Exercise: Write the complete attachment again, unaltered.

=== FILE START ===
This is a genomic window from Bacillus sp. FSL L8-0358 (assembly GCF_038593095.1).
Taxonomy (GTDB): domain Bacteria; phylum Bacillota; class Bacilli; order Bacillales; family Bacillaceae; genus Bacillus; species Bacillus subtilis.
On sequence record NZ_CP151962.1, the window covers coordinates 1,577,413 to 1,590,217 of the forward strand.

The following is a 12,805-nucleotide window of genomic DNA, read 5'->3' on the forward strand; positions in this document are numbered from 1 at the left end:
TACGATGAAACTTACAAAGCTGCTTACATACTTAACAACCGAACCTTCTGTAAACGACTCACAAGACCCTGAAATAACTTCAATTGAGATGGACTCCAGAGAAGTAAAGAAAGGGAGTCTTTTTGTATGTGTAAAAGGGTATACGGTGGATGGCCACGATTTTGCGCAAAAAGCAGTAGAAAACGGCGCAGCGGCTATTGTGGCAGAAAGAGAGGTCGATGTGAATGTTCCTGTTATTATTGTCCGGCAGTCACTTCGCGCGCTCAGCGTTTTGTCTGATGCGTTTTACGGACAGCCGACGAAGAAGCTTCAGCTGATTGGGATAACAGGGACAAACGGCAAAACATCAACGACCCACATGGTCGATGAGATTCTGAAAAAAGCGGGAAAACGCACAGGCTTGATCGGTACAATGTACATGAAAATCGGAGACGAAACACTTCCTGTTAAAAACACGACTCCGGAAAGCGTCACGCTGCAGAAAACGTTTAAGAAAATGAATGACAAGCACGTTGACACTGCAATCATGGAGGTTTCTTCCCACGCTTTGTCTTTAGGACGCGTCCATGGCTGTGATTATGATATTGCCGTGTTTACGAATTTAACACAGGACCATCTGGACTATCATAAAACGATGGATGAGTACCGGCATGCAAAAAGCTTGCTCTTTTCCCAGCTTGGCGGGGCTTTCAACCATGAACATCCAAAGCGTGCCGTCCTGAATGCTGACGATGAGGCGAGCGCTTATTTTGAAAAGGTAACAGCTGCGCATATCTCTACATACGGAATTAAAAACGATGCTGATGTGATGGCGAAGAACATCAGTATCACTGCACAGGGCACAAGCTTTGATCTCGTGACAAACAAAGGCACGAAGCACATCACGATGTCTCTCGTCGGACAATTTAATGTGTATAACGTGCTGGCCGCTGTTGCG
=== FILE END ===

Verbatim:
This is a genomic window from Bacillus sp. FSL L8-0358 (assembly GCF_038593095.1).
Taxonomy (GTDB): domain Bacteria; phylum Bacillota; class Bacilli; order Bacillales; family Bacillaceae; genus Bacillus; species Bacillus subtilis.
On sequence record NZ_CP151962.1, the window covers coordinates 1,577,413 to 1,590,217 of the forward strand.

The following is a 12,805-nucleotide window of genomic DNA, read 5'->3' on the forward strand; positions in this document are numbered from 1 at the left end:
TACGATGAAACTTACAAAGCTGCTTACATACTTAACAACCGAACCTTCTGTAAACGACTCACAAGACCCTGAAATAACTTCAATTGAGATGGACTCCAGAGAAGTAAAGAAAGGGAGTCTTTTTGTATGTGTAAAAGGGTATACGGTGGATGGCCACGATTTTGCGCAAAAAGCAGTAGAAAACGGCGCAGCGGCTATTGTGGCAGAAAGAGAGGTCGATGTGAATGTTCCTGTTATTATTGTCCGGCAGTCACTTCGCGCGCTCAGCGTTTTGTCTGATGCGTTTTACGGACAGCCGACGAAGAAGCTTCAGCTGATTGGGATAACAGGGACAAACGGCAAAACATCAACGACCCACATGGTCGATGAGATTCTGAAAAAAGCGGGAAAACGCACAGGCTTGATCGGTACAATGTACATGAAAATCGGAGACGAAACACTTCCTGTTAAAAACACGACTCCGGAAAGCGTCACGCTGCAGAAAACGTTTAAGAAAATGAATGACAAGCACGTTGACACTGCAATCATGGAGGTTTCTTCCCACGCTTTGTCTTTAGGACGCGTCCATGGCTGTGATTATGATATTGCCGTGTTTACGAATTTAACACAGGACCATCTGGACTATCATAAAACGATGGATGAGTACCGGCATGCAAAAAGCTTGCTCTTTTCCCAGCTTGGCGGGGCTTTCAACCATGAACATCCAAAGCGTGCCGTCCTGAATGCTGACGATGAGGCGAGCGCTTATTTTGAAAAGGTAACAGCTGCGCATATCTCTACATACGGAATTAAAAACGATGCTGATGTGATGGCGAAGAACATCAGTATCACTGCACAGGGCACAAGCTTTGATCTCGTGACAAACAAAGGCACGAAGCACATCACGATGTCTCTCGTCGGACAATTTAATGTGTATAACGTGCTGGCCGCTGTTGCG